People still need to have a place to live, and some still need to buy and sell regardless of what is occurring in the world. COVID-19 has undoubtedly affected each and every one of us, but Realtors and those they serve have adapted to the challenges, and homes are continuing to sell. As horrible as this has been, I'm impressed with the fortitude that most everyone has shown in getting through this extremely challenging period.


Marcene Hedayati, Broker of record, part owner and Manager of William Raveis Legends Realty Group

Award-winning Westchester County, New York real estate broker Marcene Hedayati has built her career on her role as a consistent top producer who connects with other top producers throughout her market. Along with her partners, she has grown her business from the original five to more than seventy, including some of the best agents in her area. She recently served as President of Hudson Gateway Association of Realtors and is active in a host of professional organizations.


What are you experiencing in your market? Are things at a standstill, slower than usual, or more or less like normal?


We have seen an uptick in inquiries from potential buyers/renters, in particular from NYC, who have shown a renewed interest in moving out of the city due to the pandemic. Initially, everything was at a standstill but as the pandemic has become more of a lasting reality, consumers are now wanting to make lifestyle changes.


In addition, some sellers are even more motivated now since some have lost their jobs, giving rise to a sense of urgency for both sellers and buyers.


What adjustments have you made to accommodate virtual showings, marketing, or closings?


In our industry, much of what we do is face to face, so the adjustment for the agent in particular has been noteworthy for most. Many agents who did not feel the need to master e-signature (digital) platforms are now having to learn how to get new clients to sign the necessary required NY State documents.



Those agents who were not comfortable with media platforms that enable virtual showings are finding that they are at a disadvantage, for sure. Social media platforms, virtual postcards and any on-line marketing has become even more important now. We have ramped up our virtual training schedule to try and get those agents caught up so they can remain connected to their contacts and remain relevant. We are conducting small virtual training sessions to address these issues.



Closings are not being attended as per NYSAR in accordance with the mandate. Fortunately, much of what we do is on the front end of the transaction so closings can proceed without us.


Are you making adjustments to the standard contract or using addenda in order to account for possible COVID-related delays?


None of our standard contracts have been changed, however we do now require all consumers to sign the NYSAR COVID-19 Disclosure form if they plan to visit a property. This notifies the seller and buyer of the risks associated with permitting an individual to enter the property or from entering another individual’s property.



By signing the form, the seller or buyer acknowledges that by permitting such access or by accessing the property they assume the risk of potential exposure to COVID-19.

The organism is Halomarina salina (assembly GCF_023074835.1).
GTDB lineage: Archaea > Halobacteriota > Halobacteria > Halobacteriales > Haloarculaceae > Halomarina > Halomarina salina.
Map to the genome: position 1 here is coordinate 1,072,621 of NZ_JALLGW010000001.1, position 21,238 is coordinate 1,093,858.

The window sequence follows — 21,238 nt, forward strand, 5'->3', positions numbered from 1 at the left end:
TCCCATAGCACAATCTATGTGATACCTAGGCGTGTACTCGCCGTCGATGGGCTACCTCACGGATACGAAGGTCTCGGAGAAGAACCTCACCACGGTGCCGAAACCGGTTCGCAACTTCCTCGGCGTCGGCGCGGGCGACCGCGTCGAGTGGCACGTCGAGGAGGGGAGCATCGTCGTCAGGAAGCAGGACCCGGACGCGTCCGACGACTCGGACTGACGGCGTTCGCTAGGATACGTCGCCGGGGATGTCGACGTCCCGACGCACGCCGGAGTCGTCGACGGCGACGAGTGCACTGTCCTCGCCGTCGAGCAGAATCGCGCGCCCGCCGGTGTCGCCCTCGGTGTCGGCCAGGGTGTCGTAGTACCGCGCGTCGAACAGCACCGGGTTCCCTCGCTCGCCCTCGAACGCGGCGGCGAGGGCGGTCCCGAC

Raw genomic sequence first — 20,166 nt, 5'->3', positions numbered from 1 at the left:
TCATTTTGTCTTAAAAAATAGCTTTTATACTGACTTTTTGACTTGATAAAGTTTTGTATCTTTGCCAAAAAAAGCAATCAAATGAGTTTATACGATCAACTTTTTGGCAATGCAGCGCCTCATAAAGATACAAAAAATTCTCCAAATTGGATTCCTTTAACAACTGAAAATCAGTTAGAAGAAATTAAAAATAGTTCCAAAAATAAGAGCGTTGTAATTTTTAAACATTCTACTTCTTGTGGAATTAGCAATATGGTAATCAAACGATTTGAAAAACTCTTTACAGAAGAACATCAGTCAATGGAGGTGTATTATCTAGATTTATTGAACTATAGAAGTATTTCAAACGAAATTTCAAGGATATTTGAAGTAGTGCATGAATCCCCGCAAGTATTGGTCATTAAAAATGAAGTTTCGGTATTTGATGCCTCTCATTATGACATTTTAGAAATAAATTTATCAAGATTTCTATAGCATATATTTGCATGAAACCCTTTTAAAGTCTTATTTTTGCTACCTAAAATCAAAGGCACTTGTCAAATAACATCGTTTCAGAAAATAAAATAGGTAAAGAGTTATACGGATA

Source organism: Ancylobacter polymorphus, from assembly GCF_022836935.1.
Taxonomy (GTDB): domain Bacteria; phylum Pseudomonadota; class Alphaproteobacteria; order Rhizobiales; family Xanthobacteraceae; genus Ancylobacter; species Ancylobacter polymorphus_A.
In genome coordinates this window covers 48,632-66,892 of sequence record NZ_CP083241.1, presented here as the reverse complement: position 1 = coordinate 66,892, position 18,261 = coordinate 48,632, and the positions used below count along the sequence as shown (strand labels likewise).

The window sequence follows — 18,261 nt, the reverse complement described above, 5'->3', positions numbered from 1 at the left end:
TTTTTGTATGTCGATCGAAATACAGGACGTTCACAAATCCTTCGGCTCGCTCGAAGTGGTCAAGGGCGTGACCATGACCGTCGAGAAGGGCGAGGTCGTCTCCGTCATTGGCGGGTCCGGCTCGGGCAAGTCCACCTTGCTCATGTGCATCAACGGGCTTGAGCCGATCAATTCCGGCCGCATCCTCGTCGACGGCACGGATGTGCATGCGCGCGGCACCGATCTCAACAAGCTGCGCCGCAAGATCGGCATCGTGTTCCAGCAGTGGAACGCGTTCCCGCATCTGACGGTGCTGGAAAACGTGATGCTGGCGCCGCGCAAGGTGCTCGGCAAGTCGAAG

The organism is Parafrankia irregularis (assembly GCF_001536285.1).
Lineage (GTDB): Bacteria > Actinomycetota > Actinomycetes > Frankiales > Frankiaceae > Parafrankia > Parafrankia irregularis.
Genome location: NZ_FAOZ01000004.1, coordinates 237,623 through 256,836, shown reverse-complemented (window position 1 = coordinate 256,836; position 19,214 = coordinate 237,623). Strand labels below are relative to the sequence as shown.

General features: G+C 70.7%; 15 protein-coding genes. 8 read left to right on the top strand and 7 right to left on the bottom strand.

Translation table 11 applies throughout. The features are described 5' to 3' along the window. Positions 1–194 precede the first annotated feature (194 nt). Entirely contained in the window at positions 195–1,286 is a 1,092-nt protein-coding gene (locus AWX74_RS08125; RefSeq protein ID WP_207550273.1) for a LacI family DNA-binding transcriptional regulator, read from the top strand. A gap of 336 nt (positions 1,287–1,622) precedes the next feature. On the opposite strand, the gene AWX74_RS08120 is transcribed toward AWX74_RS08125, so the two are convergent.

How do you stay informed about changes to policies and recommendations for real estate professionals in your area?


Multiple ways. Our HGAR Board of Realtors is very good about sending emails out whenever NYSAR posts an update. I also have an email feed for Inman, The Real Deal, Nysar, NAR, RisMedia, and other platforms.


How have you implemented or improved online marketing platforms to communicate with buyers and sellers in your market?


We are fortunate that our online platforms are the best available to agents. The change and improvements during this time has been our drive to use these platforms better. Because our business is about relationships, the face to face contact with the consumer has always been our primary way of communicating with buyers and sellers. Although that has been changing over the years, sadly many agents have not taken full advantage of the technology available to them.



The online marketing technology is available to all regardless of company. It is really about who can inspire the agent to embrace it the most. In a way, COVID-19 has put a fire under those agents who did not take advantage of the tools. What we are trying to improve is the adoption of those tools.


Do you have thoughts on how rental agents or property managers can operate more effectively right now? Are you seeing movement in the rental market specifically?


Rentals are a great alternative for consumers who were years away from moving out of the city and not quite sure where they wanted to move. By renting, they don’t have to make a permanent commitment and can experience living somewhere new before committing to a buy. The pandemic has seen the timeline of buyers move up and renting is a way to start that process now rather than waiting.


What else would you like to share relevant to real estate in the age of COVID-19?


My sense is that COVID-19 has and will change the way we work. It has forced us as an industry to leverage technology so that we may be more efficient. The consumer will still need to visit a home to purchase or rent so the importance of face to face will never diminish. But both the industry and the consumer are experiencing the value of virtual contact -- and I believe that value will continue on even after we find a vaccine.